A King Travels examines the scripting and performance of festivals in Spain between 1327 and 1620, offering an unprecedented look at the different types of festivals that were held in Iberia during this crucial period of European history. Bridging the gap between the medieval and early modern eras, Teofilo Ruiz focuses on the travels and festivities of Philip II, exploring the complex relationship between power and ceremony, and offering a vibrant portrait of Spain’s cultural and political life.
Ruiz covers a range of festival categories: carnival, royal entries, tournaments, calendrical and noncalendrical celebrations, autos de fe, and Corpus Christi processions. He probes the ritual meanings of these events, paying special attention to the use of colors and symbols, and to the power relations articulated through these festive displays. Ruiz argues that the fluid and at times subversive character of medieval festivals gave way to highly formalized and hierarchical events reflecting a broader shift in how power was articulated in late medieval and early modern Spain. Yet Ruiz contends that these festivals, while they sought to buttress authority and instruct different social orders about hierarchies of power, also served as sites of contestation, dialogue, and resistance.
A King Travels sheds new light on Iberian festive traditions and their unique role in the centralizing state in early modern Castile.
Awards and Recognition
- Teofilo F. Ruiz, Winner of the 2011 National Humanities Medal
- One of Choice's Outstanding Academic Titles for 2012
Teofilo F. Ruiz is Distinguished Professor of History at the University of California, Los Angeles. His many books include The Terror of History: On the Uncertainties of Life in Western Civilization and From Heaven to Earth: The Reordering of Castilian Society, 1150-1350 (both Princeton).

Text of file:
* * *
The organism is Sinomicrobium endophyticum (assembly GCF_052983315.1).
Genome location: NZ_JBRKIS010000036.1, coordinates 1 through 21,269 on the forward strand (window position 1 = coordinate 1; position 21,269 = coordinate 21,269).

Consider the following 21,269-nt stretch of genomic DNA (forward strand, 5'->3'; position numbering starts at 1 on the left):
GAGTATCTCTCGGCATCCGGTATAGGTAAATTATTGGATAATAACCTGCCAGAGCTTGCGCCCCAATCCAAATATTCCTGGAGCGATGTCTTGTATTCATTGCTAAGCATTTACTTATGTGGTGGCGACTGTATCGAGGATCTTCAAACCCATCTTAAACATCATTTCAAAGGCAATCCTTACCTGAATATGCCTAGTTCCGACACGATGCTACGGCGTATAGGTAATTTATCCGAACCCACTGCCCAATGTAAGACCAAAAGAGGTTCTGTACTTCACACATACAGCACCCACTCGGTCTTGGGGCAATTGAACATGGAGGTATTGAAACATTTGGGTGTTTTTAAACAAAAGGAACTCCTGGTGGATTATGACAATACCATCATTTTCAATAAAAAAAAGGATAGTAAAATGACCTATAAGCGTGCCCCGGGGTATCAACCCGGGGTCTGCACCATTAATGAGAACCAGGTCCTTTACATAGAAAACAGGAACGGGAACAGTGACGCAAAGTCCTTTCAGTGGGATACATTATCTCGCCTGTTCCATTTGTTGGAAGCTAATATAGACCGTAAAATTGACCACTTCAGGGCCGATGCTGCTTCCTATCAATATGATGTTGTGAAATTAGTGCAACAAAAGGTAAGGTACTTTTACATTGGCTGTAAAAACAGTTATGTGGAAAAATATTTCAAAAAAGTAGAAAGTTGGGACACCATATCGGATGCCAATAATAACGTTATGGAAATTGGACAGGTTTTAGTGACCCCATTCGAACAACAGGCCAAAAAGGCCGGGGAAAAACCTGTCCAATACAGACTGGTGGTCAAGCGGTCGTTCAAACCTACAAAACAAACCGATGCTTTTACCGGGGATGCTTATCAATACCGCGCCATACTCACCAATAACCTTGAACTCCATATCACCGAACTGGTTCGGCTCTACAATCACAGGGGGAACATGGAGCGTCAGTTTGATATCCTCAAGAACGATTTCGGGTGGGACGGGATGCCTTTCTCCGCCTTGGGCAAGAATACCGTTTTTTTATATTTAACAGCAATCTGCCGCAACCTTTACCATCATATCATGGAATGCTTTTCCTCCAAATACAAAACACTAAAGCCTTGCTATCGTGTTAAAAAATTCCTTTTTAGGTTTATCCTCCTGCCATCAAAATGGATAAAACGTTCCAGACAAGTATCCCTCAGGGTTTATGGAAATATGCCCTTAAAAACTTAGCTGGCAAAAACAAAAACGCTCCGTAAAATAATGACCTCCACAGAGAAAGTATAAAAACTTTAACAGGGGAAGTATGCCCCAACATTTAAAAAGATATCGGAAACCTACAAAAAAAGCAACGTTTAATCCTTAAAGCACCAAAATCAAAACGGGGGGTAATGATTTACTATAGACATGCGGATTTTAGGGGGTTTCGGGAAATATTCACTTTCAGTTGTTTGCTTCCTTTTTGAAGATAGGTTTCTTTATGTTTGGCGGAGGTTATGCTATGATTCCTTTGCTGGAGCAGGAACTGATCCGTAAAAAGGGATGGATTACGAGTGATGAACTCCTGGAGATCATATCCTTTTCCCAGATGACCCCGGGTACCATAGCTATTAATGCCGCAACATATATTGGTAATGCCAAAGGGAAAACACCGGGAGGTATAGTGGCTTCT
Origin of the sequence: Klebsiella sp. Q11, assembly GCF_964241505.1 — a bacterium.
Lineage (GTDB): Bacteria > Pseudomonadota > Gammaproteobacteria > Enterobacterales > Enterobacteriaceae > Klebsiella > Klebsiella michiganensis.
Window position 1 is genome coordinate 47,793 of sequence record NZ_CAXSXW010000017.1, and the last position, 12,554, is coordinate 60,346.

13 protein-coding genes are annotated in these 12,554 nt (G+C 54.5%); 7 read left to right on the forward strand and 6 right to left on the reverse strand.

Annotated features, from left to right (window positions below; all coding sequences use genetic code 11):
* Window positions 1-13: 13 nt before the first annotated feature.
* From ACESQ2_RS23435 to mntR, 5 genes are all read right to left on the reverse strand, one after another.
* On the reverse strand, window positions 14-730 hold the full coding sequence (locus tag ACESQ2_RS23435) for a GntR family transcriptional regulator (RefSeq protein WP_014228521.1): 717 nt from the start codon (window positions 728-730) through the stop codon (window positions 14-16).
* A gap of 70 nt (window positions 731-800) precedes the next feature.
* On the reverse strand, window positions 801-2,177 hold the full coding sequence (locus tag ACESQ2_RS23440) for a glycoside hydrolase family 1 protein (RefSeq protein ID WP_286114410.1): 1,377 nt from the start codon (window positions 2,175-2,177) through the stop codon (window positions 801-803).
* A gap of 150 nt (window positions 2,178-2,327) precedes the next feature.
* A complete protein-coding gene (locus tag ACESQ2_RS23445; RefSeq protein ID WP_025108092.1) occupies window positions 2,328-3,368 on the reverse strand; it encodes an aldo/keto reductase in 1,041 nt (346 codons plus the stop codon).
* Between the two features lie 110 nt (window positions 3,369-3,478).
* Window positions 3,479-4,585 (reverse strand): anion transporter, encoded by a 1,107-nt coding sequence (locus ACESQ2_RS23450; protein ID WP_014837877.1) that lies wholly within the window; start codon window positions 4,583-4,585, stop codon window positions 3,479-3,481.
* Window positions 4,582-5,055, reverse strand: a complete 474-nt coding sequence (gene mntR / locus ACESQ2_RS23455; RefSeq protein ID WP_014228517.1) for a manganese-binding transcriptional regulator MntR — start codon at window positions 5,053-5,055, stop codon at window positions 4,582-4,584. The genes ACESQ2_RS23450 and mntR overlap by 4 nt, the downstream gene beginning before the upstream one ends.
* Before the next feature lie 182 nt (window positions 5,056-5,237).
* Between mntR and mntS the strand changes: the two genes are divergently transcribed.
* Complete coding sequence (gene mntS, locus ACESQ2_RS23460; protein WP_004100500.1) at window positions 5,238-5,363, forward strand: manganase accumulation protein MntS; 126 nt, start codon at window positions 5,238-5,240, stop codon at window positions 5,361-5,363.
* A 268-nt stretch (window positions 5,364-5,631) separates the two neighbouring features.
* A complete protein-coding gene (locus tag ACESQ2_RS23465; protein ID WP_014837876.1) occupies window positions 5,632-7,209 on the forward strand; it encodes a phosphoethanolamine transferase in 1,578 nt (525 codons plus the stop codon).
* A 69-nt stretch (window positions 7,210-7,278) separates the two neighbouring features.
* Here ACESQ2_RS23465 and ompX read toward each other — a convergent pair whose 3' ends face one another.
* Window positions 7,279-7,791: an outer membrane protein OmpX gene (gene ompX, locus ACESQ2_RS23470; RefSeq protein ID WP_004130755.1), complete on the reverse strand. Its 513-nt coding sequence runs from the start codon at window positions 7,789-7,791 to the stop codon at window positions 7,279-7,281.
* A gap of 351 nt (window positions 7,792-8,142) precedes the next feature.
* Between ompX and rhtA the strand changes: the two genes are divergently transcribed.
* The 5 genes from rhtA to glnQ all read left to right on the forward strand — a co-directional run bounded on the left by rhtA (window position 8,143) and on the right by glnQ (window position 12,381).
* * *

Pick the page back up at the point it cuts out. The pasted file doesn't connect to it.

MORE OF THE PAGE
"Accomplished historian Ruiz examines festivals in Spain from approximately 1200 to the mid-17th century. Starting from the premise that these events conveyed social, political, and ideological content, the author argues effectively that a close analysis over time of various festivals and related traditions—e.g., those associated with royal entries and visits to major municipalities; royal births, weddings, and funerals; Corpus Christi and Carnival—improves historians' understanding of changes in political processes and culture. . . . The book provides information and insight that anthropologists, students of Spanish literature, and historians of Spain and colonial Spanish America will draw upon for many years."—Choice
"[O]ne may recommend the present study as a labour of love—a detailed and interesting introduction to that colourful world of chivalry which, as he confesses, has captivated the author since his youth."—James Casey, European History Quarterly
"Ruiz is . . . a master storyteller. The chroniclers who originally recounted these festivities and processions in loving detail intended to recreate for their readers a complete vision of the clothing, music, food, decorative arches, dances, and jousts that constituted them, and Ruiz has done the same service for us."—Jodi Campbell, English Historical Review
"This study brings to the forefront the Iberian Peninsula, a geographical area usually neglected in the studies of these celebrations, while it informs, enlightens, and entertains. A great read."—Candelas Gala, European Legacy
"In this engaging book, Teofilo Ruiz shows himself to be a supreme master of ceremonies. Taking as his point of departure the travels of Philip II of Spain, he places the ceremonies and festivities with which the king was everywhere greeted into the general context of Iberian festive practices and traditions. While describing numerous festive occasions with a wealth of colorful detail, the book makes a valuable contribution to our understanding of continuity and change in Spanish political, social, and cultural life between the High Middle Ages and the seventeenth century."—Sir John Elliott, University of Oxford
"This book opens a new chapter in our current understanding of Spanish ceremonial life. And except for books published in Spanish, it virtually stands alone. It spans two broad periods of time, contrasting and comparing the Middle Ages with the early modern era, and does so in an engagingly, very appealing manner. Ruiz's study is both original and important."—Richard L. Kagan, Johns Hopkins University